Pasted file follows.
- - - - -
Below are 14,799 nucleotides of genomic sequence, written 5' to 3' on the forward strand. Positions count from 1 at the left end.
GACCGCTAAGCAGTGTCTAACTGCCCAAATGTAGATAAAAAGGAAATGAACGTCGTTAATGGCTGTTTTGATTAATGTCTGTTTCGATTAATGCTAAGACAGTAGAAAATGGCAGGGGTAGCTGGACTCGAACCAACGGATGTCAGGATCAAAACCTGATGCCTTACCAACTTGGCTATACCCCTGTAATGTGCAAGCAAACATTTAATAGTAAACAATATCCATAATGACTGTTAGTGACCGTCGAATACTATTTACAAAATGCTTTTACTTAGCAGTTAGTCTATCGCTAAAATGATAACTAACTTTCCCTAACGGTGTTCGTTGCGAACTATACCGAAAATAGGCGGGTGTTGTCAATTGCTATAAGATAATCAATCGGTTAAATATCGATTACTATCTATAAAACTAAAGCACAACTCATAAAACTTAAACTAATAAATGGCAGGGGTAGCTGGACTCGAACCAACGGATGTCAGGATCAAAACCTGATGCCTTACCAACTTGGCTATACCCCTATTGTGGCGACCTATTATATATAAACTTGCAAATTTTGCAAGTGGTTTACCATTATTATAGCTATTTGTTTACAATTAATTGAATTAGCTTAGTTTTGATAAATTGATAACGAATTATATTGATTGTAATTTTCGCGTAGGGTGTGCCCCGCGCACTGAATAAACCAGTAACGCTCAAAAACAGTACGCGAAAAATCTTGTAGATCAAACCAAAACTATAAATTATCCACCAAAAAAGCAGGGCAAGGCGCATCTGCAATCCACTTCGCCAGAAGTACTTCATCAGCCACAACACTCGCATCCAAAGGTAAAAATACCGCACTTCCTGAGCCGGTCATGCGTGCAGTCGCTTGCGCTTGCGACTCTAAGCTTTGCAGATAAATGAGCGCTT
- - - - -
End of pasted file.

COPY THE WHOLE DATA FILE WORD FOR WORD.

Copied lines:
Below are 14,799 nucleotides of genomic sequence, written 5' to 3' on the forward strand. Positions count from 1 at the left end.
GACCGCTAAGCAGTGTCTAACTGCCCAAATGTAGATAAAAAGGAAATGAACGTCGTTAATGGCTGTTTTGATTAATGTCTGTTTCGATTAATGCTAAGACAGTAGAAAATGGCAGGGGTAGCTGGACTCGAACCAACGGATGTCAGGATCAAAACCTGATGCCTTACCAACTTGGCTATACCCCTGTAATGTGCAAGCAAACATTTAATAGTAAACAATATCCATAATGACTGTTAGTGACCGTCGAATACTATTTACAAAATGCTTTTACTTAGCAGTTAGTCTATCGCTAAAATGATAACTAACTTTCCCTAACGGTGTTCGTTGCGAACTATACCGAAAATAGGCGGGTGTTGTCAATTGCTATAAGATAATCAATCGGTTAAATATCGATTACTATCTATAAAACTAAAGCACAACTCATAAAACTTAAACTAATAAATGGCAGGGGTAGCTGGACTCGAACCAACGGATGTCAGGATCAAAACCTGATGCCTTACCAACTTGGCTATACCCCTATTGTGGCGACCTATTATATATAAACTTGCAAATTTTGCAAGTGGTTTACCATTATTATAGCTATTTGTTTACAATTAATTGAATTAGCTTAGTTTTGATAAATTGATAACGAATTATATTGATTGTAATTTTCGCGTAGGGTGTGCCCCGCGCACTGAATAAACCAGTAACGCTCAAAAACAGTACGCGAAAAATCTTGTAGATCAAACCAAAACTATAAATTATCCACCAAAAAAGCAGGGCAAGGCGCATCTGCAATCCACTTCGCCAGAAGTACTTCATCAGCCACAACACTCGCATCCAAAGGTAAAAATACCGCACTTCCTGAGCCGGTCATGCGTGCAGTCGCTTGCGCTTGCGACTCTAAGCTTTGCAGATAAATGAGCGCTT